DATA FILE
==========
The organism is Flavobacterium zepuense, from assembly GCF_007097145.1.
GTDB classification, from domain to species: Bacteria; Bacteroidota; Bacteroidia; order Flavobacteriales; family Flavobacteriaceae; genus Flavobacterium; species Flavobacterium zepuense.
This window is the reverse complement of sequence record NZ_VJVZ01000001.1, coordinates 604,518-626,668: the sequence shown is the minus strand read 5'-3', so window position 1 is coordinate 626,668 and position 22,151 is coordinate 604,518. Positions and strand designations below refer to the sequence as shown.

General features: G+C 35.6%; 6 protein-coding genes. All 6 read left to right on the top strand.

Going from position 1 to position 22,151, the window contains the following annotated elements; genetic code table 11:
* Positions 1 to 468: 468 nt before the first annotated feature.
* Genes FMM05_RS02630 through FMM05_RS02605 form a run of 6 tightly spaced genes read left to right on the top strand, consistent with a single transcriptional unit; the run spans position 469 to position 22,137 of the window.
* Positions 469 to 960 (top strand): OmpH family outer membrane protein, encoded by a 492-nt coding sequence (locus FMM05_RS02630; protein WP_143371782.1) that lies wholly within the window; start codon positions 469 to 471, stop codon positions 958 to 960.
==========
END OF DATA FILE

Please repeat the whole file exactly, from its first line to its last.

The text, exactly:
The organism is Flavobacterium zepuense, from assembly GCF_007097145.1.
GTDB classification, from domain to species: Bacteria; Bacteroidota; Bacteroidia; order Flavobacteriales; family Flavobacteriaceae; genus Flavobacterium; species Flavobacterium zepuense.
This window is the reverse complement of sequence record NZ_VJVZ01000001.1, coordinates 604,518-626,668: the sequence shown is the minus strand read 5'-3', so window position 1 is coordinate 626,668 and position 22,151 is coordinate 604,518. Positions and strand designations below refer to the sequence as shown.

General features: G+C 35.6%; 6 protein-coding genes. All 6 read left to right on the top strand.

Going from position 1 to position 22,151, the window contains the following annotated elements; genetic code table 11:
* Positions 1 to 468: 468 nt before the first annotated feature.
* Genes FMM05_RS02630 through FMM05_RS02605 form a run of 6 tightly spaced genes read left to right on the top strand, consistent with a single transcriptional unit; the run spans position 469 to position 22,137 of the window.
* Positions 469 to 960 (top strand): OmpH family outer membrane protein, encoded by a 492-nt coding sequence (locus FMM05_RS02630; protein WP_143371782.1) that lies wholly within the window; start codon positions 469 to 471, stop codon positions 958 to 960.